In the second paragraph you tell them about the one accomplishment that you have had that speaks to the position for which you are applying and will convince them that they want to consider you before you reach out to their competition. You are showing them that you know what they want to hear and can refrain from wasting their time telling them the subjective things that you want them to know. No one wants to hear how great you think you are, they want to know what you can do for them. So: “Having successfully done such-and-such, saving my current employer X dollars, I am not only confident that I can fulfill the requirements of the position, but exceed them.” The unspoken questions are: You want me to save you hundreds of thousands/millions of dollars or your competitor? You want me to raise your client retention rate or your competitor’s? You want me to lower your employee turnover rate or your competitor’s? That’s the message of the second paragraph: I did it for someone else and I can do it for you! The unspoken message is: I am not a big risk to interview nor to hire.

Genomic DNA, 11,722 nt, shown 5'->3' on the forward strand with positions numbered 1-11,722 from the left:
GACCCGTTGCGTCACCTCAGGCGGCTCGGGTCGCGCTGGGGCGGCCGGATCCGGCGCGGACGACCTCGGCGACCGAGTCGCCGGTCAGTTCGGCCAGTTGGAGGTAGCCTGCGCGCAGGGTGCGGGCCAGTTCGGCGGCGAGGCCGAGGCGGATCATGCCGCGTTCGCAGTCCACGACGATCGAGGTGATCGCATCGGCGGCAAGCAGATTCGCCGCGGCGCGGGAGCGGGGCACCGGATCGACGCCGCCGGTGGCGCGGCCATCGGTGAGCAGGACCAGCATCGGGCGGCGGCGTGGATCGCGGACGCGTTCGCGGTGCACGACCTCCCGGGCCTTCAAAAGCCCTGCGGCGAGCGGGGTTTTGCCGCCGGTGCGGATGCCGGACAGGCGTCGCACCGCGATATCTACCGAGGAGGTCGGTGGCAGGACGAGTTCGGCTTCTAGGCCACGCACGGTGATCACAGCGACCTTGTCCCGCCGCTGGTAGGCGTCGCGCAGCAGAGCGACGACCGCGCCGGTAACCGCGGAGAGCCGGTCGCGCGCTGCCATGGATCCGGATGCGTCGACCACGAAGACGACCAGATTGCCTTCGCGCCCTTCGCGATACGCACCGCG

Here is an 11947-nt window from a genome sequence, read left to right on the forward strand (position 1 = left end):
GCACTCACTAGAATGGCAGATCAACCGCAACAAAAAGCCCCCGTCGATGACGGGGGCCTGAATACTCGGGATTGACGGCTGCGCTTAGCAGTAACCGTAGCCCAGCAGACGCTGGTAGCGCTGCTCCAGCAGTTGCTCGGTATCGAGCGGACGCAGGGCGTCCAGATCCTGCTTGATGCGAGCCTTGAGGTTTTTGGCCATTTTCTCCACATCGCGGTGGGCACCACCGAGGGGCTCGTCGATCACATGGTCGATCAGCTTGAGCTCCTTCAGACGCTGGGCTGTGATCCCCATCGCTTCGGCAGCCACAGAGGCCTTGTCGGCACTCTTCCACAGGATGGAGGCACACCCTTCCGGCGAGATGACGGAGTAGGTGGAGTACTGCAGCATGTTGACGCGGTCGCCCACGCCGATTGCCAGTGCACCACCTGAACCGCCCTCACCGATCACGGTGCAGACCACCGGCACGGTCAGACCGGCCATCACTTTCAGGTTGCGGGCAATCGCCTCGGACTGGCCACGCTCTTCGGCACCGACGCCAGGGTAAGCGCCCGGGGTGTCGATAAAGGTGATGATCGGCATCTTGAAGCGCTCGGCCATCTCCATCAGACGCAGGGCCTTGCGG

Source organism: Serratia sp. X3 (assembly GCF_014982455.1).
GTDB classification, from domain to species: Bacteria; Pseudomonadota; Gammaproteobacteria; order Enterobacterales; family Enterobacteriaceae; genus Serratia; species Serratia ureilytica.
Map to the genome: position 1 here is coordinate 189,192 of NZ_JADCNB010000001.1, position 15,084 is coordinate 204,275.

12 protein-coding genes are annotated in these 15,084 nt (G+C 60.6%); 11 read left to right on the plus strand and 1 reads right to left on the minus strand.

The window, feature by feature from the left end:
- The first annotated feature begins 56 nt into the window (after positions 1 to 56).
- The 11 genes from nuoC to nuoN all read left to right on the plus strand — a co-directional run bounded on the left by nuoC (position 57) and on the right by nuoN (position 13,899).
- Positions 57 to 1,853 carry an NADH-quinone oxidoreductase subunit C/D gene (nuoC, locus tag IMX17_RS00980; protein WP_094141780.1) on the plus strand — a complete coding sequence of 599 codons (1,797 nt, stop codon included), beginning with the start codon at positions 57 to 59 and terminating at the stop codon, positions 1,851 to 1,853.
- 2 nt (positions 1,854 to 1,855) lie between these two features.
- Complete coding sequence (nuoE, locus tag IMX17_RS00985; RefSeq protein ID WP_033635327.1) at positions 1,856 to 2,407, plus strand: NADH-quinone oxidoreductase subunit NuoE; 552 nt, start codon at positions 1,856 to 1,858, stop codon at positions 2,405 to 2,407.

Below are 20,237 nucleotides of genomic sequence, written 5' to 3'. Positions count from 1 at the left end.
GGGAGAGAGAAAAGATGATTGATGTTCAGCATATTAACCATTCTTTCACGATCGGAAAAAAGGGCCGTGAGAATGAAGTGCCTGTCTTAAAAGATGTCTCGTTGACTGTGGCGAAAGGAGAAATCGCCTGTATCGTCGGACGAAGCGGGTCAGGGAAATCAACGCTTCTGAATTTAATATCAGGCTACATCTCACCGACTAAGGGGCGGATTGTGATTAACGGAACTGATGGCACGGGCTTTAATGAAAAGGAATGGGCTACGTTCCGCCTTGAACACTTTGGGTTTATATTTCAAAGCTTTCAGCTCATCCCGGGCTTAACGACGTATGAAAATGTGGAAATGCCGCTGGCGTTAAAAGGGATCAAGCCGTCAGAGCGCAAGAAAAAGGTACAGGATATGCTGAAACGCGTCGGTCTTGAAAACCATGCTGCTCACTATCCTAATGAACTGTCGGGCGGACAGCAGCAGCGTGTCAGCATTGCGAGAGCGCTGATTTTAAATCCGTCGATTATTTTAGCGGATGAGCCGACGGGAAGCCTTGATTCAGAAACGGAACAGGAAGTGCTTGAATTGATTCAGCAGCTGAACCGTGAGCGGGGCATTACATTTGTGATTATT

The rest is simple:
Attached is a copy of my resume for your review. (Self explanatory.)
Thank you in advance for your consideration. (Always be polite.)
I look forward to hearing from you. (Self explanatory and not pushy. HR does not want you to call them. Imagine if all candidates called; they would not be able to do any work. You emailed them; they got your email. Now move on!)
Sincerely, (That’s how professionals end their letters.)
Your Name (And that’s why you don’t have to start your cover letter with, “My name is Joe Jones.” They know your name because it’s either on your email address, at the top of the letter, or your signature. When I get one of those I almost expect the next sentences to be: “I am five years old. When I grow up I want to be a fireman.”)